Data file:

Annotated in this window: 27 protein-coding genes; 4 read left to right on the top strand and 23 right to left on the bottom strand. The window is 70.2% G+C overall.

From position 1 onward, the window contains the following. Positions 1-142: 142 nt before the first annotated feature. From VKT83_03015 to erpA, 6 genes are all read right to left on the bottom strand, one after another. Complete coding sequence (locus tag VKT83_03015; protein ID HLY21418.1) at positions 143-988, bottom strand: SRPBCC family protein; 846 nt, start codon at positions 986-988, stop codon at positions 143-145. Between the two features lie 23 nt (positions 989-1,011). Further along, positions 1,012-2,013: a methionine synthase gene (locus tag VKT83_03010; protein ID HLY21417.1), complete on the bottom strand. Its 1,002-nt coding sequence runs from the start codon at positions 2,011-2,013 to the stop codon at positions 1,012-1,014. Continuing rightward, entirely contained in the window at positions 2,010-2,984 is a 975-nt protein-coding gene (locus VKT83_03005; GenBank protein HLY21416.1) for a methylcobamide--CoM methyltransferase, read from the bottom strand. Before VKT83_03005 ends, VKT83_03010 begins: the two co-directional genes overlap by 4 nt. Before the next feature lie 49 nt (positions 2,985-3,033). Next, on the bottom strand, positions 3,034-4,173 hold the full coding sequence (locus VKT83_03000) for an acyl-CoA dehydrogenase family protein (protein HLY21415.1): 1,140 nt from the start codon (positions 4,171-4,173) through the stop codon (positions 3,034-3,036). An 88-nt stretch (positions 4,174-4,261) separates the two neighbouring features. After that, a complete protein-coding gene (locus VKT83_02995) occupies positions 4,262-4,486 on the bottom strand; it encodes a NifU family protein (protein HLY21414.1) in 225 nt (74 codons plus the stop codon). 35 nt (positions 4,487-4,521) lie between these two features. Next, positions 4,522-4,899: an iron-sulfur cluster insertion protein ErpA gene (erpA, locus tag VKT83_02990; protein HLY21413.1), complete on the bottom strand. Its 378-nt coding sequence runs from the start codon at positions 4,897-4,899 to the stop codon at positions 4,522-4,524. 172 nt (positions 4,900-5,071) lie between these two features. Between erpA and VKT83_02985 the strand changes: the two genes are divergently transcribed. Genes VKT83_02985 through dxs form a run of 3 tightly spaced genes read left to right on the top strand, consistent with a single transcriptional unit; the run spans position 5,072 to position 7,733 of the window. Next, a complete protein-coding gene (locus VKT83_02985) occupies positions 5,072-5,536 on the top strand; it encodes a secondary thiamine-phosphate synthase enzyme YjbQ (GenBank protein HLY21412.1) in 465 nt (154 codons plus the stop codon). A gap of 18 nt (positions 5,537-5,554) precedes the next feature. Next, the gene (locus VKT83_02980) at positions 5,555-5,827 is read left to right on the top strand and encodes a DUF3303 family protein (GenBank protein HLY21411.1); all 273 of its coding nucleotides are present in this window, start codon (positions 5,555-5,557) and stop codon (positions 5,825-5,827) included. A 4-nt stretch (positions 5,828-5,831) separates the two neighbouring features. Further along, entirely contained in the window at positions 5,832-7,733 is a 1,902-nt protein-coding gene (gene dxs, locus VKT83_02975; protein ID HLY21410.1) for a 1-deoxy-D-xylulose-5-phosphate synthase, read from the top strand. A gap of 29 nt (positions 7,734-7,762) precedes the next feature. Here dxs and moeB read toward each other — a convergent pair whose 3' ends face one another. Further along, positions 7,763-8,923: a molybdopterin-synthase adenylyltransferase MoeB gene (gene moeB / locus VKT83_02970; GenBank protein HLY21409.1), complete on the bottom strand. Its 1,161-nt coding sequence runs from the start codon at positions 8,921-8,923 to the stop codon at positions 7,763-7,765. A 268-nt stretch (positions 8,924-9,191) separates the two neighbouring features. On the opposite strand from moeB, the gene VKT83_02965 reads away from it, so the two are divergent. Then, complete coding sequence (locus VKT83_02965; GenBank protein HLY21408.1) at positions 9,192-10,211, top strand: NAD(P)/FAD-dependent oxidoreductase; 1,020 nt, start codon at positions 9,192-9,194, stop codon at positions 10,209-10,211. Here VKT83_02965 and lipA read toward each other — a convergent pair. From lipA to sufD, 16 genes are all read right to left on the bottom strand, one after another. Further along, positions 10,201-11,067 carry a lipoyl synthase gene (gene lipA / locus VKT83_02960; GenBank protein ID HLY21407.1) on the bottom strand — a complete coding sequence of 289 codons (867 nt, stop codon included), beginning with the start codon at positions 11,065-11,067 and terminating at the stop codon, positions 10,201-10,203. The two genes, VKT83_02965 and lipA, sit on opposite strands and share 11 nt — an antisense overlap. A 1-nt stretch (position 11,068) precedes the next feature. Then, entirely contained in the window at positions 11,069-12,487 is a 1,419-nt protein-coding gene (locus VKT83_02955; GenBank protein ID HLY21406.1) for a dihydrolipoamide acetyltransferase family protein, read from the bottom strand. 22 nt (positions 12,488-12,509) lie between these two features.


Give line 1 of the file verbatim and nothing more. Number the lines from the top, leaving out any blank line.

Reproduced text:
Annotated in this window: 27 protein-coding genes; 4 read left to right on the top strand and 23 right to left on the bottom strand. The window is 70.2% G+C overall.